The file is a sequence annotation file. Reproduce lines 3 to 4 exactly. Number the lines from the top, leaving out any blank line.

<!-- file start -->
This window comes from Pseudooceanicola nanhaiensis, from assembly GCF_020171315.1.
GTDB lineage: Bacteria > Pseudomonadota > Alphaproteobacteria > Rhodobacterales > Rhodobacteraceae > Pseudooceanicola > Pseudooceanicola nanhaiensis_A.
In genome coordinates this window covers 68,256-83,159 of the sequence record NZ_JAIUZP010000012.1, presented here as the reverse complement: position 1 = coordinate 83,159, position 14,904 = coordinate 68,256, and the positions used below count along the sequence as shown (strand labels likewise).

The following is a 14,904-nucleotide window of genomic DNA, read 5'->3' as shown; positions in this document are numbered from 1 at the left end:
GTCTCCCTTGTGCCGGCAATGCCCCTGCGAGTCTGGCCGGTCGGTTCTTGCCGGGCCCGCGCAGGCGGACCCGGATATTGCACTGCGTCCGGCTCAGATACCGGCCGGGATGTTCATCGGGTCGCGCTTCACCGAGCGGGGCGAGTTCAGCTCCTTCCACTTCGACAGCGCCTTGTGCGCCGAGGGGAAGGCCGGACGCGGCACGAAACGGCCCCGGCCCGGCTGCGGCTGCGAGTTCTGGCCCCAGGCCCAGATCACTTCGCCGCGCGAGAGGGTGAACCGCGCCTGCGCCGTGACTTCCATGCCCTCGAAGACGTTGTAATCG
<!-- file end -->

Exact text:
In genome coordinates this window covers 68,256-83,159 of the sequence record NZ_JAIUZP010000012.1, presented here as the reverse complement: position 1 = coordinate 83,159, position 14,904 = coordinate 68,256, and the positions used below count along the sequence as shown (strand labels likewise).

The following is a 14,904-nucleotide window of genomic DNA, read 5'->3' as shown; positions in this document are numbered from 1 at the left end: